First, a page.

The No. 1 Lost Boys defeated the No. 5 Dobbys 140-40* to end the young team’s Cinderella run. California received a great seeking performance from Sanchez, and keeper Silva demonstrated natural quidditch talent with many drive-based goals against much more experienced players. Chelsea Friedman also gave the Dobbys a superhuman effort as the beater played the entire tournament without any substitutes. Overall, the Dobbys showed they are a team with both discipline and plenty of potential. The team was one of the more contact-based squads in attendance, yet it amassed very few cards. Their physical discipline and unexpected victory over ASU indicate a bright future for Sanchez’s team.

No. 2 Santa Barbara dispatched No. 6 Riverside for the second time in the tournament, 140*-20. Despite the substantial loss, Riverside Quidditch impressed at its host tournament. Aside from upsetting USC, Riverside displayed a much more physical team this weekend than in the past and a more potent offense. Rush led the team’s offense, as usual, but the star chaser received great contributions from his teammates. Gage played a strong tournament at chaser, beater, and seeker, while Nick Higgins set a career high in both goals and tackles. With many new recruits, the Riverside program is heading in the right direction to win more frequently in the near future.


The Blacktips played one of their best games in program history as they went toe-to-toe with the regional powerhouse Lost Boys. Sloppy quaffle handling by the Lost Boys, Santa Barbara defenders tipping passes, and timely beats early on prevented the Lost Boys from scoring in the first three minutes. In the meantime, Santa Barbara scored early on thanks to an alley-oop from Harding to McIntyre that spanned nearly half the pitch and a fastbreak steal and dunk by Goodheart. However, the Blacktips 20-0 lead would not last, as Lee, Seto, and Mohlman teamed up with their partners to retain bludger control for a large portion of the game. To the Blacktips’ beaters’ credit, they managed to force Lee to throw his own bludger back to the hoops repeatedly, but Browne and Tieman took advantage of the lack of bludgers to come back and regain the lead on multiple close-range goals. The Lost Boys built a 40-point lead by the time the snitch returned. The Blacktips scored to briefly get within snitch range, but Harding left the game with an injury, and the Lost Boys took full advantage of the sturdy keeper’s absence. The Lost Boys typically are strongest when the snitch is on pitch, and the finals were no different as the Lost Boys built up a 200-120 lead (doubling their initial lead from when the snitch was released) before winning the championship 230*-120.

Despite the large final deficit, the Blacktips had a weekend to be proud of. Santa Barbara finished 5-1 and looked like an extremely strong team even though it was expected to experience a “rebuilding” year. Vampola, the Dr. Jekyll and Mr. Hyde of beaters, played one of the best tournaments of his career, showing both improved physicality and conservative beating. Ruthie Stahl made a successful transition to beater, and rookie Sara Weman had an impressive debut. The end result was a Blacktip team that looks more stable at all positions than in previous years.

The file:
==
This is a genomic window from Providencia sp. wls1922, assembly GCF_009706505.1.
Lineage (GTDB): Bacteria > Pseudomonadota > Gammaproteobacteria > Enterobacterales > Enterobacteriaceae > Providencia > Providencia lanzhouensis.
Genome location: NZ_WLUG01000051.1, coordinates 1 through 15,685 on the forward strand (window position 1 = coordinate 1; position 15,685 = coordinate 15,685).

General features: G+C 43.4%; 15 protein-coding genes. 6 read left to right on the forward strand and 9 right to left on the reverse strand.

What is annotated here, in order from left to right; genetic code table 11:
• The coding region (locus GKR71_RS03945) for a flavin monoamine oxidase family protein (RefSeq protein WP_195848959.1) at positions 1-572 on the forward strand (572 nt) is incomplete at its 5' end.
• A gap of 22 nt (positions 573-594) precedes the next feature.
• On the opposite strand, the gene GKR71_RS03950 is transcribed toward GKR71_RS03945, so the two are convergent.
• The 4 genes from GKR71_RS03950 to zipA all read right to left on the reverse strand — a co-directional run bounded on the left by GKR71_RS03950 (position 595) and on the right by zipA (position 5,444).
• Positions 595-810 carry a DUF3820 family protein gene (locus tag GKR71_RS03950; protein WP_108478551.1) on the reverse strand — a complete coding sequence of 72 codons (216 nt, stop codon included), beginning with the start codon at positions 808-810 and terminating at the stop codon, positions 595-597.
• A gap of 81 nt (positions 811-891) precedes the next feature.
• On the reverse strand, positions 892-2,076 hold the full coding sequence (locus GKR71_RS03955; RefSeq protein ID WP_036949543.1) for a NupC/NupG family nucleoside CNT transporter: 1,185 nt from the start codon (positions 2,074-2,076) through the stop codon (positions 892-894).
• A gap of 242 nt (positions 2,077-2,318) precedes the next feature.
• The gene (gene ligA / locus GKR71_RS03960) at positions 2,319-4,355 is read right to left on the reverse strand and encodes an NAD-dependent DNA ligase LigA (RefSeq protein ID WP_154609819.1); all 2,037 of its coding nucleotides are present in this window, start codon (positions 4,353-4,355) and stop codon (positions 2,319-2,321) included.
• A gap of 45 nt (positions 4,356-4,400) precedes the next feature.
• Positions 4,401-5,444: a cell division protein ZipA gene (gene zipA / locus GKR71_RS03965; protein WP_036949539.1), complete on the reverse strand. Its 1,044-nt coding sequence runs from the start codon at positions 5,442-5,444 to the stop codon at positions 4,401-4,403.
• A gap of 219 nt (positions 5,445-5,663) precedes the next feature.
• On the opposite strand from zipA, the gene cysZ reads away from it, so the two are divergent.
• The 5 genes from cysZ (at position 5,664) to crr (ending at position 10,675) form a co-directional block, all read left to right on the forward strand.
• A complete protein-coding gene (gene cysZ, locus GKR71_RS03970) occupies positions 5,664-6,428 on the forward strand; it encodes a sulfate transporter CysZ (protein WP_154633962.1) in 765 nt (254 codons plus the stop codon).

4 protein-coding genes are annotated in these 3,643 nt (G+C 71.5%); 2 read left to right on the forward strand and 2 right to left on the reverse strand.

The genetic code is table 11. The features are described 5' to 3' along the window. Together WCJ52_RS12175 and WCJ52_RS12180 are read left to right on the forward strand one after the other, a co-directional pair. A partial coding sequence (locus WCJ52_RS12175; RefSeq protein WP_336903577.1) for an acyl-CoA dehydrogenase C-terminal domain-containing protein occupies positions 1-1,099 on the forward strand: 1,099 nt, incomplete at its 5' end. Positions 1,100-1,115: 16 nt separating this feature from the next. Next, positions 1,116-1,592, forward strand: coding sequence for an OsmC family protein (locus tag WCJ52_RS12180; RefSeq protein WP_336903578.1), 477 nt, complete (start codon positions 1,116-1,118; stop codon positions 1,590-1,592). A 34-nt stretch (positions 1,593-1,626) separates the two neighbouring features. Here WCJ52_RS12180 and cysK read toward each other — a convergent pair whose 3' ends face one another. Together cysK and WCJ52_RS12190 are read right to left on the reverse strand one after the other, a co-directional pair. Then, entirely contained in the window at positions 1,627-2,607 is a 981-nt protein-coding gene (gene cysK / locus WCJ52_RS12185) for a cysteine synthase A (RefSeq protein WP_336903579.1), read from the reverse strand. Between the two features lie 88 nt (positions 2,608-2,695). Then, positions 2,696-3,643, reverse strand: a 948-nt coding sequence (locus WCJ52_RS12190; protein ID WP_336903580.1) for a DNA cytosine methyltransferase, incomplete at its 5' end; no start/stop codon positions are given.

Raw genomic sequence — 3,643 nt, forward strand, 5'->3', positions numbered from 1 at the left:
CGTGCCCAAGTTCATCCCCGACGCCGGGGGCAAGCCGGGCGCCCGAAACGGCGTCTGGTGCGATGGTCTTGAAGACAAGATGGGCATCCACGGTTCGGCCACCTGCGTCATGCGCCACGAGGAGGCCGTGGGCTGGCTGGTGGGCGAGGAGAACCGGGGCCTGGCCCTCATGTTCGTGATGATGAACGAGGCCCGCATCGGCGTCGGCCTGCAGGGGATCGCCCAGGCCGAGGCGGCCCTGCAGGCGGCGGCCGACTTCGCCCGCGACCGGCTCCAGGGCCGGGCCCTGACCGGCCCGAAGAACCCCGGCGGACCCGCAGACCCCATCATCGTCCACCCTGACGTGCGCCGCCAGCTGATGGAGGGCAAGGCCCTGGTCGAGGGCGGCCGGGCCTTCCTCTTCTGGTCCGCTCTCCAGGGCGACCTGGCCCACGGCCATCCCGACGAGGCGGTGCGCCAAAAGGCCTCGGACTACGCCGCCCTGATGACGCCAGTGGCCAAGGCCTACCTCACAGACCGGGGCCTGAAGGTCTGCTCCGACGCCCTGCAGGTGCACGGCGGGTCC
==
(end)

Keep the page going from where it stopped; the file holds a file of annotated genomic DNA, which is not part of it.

The Lost Boys demonstrated they are still a force in the West Region. In addition to their front line of returning players, the Lost Boys also added Brandon Scapa and Joanne Lam, who both made key contributions throughout the weekend. Additionally, Sarah Ballister was a natural fit in the beater program. While winning a tournament is always exciting, it will be thrilling to watch the Lost Boys play in Santa Barbara this weekend to see if they are still the No. 1 team in the West Region.
All-Tournament Team
The following All-Tournament selections were determined by coach’s votes. One captain from seven of the eight teams, as well as the author, submitted an All-Tournament roster for eight total entries. Each All-Tournament team is bound by gender requirements.

First Team
C- Tye Rush (Riverside Quidditch)
C- Jake Tieman (Lost Boys Quidditch Club)
C- Missy Sponagle (Lost Boys Quidditch Club)
B- Peter Lee (Lost Boys Quidditch Club)
B- Chelsea Friedman (California Dobbys)
K – Alex Browne* (Lost Boys Quidditch Club)
S/C- Austin Goodheart (Santa Barbara Blacktips)

Second Team
C- Sara Weman (Santa Barbara Blacktips)
C- Jeremy McIntyre (Santa Barbara Blacktips)
C- David Demarest (University of Southern California)
B- Kaylee Buchholtz (Arizona State University)
B- Brian Vampola (Santa Barbara Blacktips)
K- Ben Harding (Santa Barbara Blacktips)
S/C- Salvador Sánchez (California Dobbys)

Honorable Mention: Cy Torrey (Santa Barbara Blacktips), Jorge Silva (California Dobbys), Joanne Lam (Lost Boys Quidditch Club), Chris Seto (Lost Boys Quidditch Club)

*MVP: “Browne’s outstanding hoop coverage anchored the best defense of the tournament field. In addition, he scored a majority of his team’s goals in the semifinals and played every minute of a hard-fought finals victory.” Chris Seto (Lost Boys Captain)